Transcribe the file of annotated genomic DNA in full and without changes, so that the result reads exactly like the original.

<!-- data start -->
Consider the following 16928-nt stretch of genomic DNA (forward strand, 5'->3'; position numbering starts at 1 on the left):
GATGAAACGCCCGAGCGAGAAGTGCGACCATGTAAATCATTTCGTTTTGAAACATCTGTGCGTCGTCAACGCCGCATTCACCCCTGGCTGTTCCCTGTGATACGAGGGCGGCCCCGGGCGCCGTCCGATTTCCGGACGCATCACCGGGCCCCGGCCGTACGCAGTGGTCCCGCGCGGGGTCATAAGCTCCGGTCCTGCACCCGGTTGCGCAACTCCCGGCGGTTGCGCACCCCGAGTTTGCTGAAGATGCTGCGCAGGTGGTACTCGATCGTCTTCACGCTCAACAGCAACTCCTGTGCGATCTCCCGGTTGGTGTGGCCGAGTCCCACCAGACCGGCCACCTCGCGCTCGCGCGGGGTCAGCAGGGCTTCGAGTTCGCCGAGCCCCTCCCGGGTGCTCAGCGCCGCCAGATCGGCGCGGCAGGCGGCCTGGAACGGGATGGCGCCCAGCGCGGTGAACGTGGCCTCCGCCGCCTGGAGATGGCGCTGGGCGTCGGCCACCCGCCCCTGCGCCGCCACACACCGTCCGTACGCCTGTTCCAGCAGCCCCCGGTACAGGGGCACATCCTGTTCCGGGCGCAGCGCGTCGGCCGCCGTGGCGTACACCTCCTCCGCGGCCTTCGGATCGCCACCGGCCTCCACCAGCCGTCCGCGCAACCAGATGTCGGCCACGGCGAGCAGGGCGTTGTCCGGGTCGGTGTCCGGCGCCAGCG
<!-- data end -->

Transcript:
Consider the following 16928-nt stretch of genomic DNA (forward strand, 5'->3'; position numbering starts at 1 on the left):
GATGAAACGCCCGAGCGAGAAGTGCGACCATGTAAATCATTTCGTTTTGAAACATCTGTGCGTCGTCAACGCCGCATTCACCCCTGGCTGTTCCCTGTGATACGAGGGCGGCCCCGGGCGCCGTCCGATTTCCGGACGCATCACCGGGCCCCGGCCGTACGCAGTGGTCCCGCGCGGGGTCATAAGCTCCGGTCCTGCACCCGGTTGCGCAACTCCCGGCGGTTGCGCACCCCGAGTTTGCTGAAGATGCTGCGCAGGTGGTACTCGATCGTCTTCACGCTCAACAGCAACTCCTGTGCGATCTCCCGGTTGGTGTGGCCGAGTCCCACCAGACCGGCCACCTCGCGCTCGCGCGGGGTCAGCAGGGCTTCGAGTTCGCCGAGCCCCTCCCGGGTGCTCAGCGCCGCCAGATCGGCGCGGCAGGCGGCCTGGAACGGGATGGCGCCCAGCGCGGTGAACGTGGCCTCCGCCGCCTGGAGATGGCGCTGGGCGTCGGCCACCCGCCCCTGCGCCGCCACACACCGTCCGTACGCCTGTTCCAGCAGCCCCCGGTACAGGGGCACATCCTGTTCCGGGCGCAGCGCGTCGGCCGCCGTGGCGTACACCTCCTCCGCGGCCTTCGGATCGCCACCGGCCTCCACCAGCCGTCCGCGCAACCAGATGTCGGCCACGGCGAGCAGGGCGTTGTCCGGGTCGGTGTCCGGCGCCAGCG